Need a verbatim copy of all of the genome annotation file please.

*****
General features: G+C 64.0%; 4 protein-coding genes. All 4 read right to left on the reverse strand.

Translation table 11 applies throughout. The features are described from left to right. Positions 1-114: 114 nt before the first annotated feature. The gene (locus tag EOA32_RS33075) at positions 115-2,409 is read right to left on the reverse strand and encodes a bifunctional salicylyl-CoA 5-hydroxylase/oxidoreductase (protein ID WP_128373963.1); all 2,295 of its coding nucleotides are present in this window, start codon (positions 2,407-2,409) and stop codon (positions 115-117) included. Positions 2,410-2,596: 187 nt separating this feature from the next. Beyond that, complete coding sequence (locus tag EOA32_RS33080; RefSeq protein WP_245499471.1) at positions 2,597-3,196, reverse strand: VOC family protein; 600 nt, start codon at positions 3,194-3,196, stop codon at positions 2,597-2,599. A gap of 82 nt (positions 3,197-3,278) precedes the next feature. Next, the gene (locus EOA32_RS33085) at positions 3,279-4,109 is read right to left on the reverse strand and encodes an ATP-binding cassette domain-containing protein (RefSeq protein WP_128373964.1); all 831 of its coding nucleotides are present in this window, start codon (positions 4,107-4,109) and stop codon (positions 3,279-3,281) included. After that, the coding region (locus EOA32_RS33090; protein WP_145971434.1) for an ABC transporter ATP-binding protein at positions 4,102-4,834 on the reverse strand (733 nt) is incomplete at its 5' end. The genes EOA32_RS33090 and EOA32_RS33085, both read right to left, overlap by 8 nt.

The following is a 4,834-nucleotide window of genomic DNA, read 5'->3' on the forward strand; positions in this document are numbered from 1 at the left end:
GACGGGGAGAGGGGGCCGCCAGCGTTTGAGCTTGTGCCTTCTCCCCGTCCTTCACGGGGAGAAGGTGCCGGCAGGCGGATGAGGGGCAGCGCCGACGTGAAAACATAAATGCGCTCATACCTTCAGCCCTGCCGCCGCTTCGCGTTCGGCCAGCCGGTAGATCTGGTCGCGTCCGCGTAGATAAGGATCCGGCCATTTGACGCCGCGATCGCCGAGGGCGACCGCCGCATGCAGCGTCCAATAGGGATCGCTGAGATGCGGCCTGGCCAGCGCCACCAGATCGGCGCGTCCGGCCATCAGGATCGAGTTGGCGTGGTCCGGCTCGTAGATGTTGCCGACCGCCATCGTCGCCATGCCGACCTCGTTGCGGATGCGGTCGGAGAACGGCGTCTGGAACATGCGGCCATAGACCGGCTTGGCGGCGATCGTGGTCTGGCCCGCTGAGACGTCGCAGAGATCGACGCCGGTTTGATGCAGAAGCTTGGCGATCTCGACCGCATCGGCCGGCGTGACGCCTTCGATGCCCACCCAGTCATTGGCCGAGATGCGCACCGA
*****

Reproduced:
General features: G+C 64.0%; 4 protein-coding genes. All 4 read right to left on the reverse strand.

Translation table 11 applies throughout. The features are described from left to right. Positions 1-114: 114 nt before the first annotated feature. The gene (locus tag EOA32_RS33075) at positions 115-2,409 is read right to left on the reverse strand and encodes a bifunctional salicylyl-CoA 5-hydroxylase/oxidoreductase (protein ID WP_128373963.1); all 2,295 of its coding nucleotides are present in this window, start codon (positions 2,407-2,409) and stop codon (positions 115-117) included. Positions 2,410-2,596: 187 nt separating this feature from the next. Beyond that, complete coding sequence (locus tag EOA32_RS33080; RefSeq protein WP_245499471.1) at positions 2,597-3,196, reverse strand: VOC family protein; 600 nt, start codon at positions 3,194-3,196, stop codon at positions 2,597-2,599. A gap of 82 nt (positions 3,197-3,278) precedes the next feature. Next, the gene (locus EOA32_RS33085) at positions 3,279-4,109 is read right to left on the reverse strand and encodes an ATP-binding cassette domain-containing protein (RefSeq protein WP_128373964.1); all 831 of its coding nucleotides are present in this window, start codon (positions 4,107-4,109) and stop codon (positions 3,279-3,281) included. After that, the coding region (locus EOA32_RS33090; protein WP_145971434.1) for an ABC transporter ATP-binding protein at positions 4,102-4,834 on the reverse strand (733 nt) is incomplete at its 5' end. The genes EOA32_RS33090 and EOA32_RS33085, both read right to left, overlap by 8 nt.

The following is a 4,834-nucleotide window of genomic DNA, read 5'->3' on the forward strand; positions in this document are numbered from 1 at the left end:
GACGGGGAGAGGGGGCCGCCAGCGTTTGAGCTTGTGCCTTCTCCCCGTCCTTCACGGGGAGAAGGTGCCGGCAGGCGGATGAGGGGCAGCGCCGACGTGAAAACATAAATGCGCTCATACCTTCAGCCCTGCCGCCGCTTCGCGTTCGGCCAGCCGGTAGATCTGGTCGCGTCCGCGTAGATAAGGATCCGGCCATTTGACGCCGCGATCGCCGAGGGCGACCGCCGCATGCAGCGTCCAATAGGGATCGCTGAGATGCGGCCTGGCCAGCGCCACCAGATCGGCGCGTCCGGCCATCAGGATCGAGTTGGCGTGGTCCGGCTCGTAGATGTTGCCGACCGCCATCGTCGCCATGCCGACCTCGTTGCGGATGCGGTCGGAGAACGGCGTCTGGAACATGCGGCCATAGACCGGCTTGGCGGCGATCGTGGTCTGGCCCGCTGAGACGTCGCAGAGATCGACGCCGGTTTGATGCAGAAGCTTGGCGATCTCGACCGCATCGGCCGGCGTGACGCCTTCGATGCCCACCCAGTCATTGGCCGAGATGCGCACCGA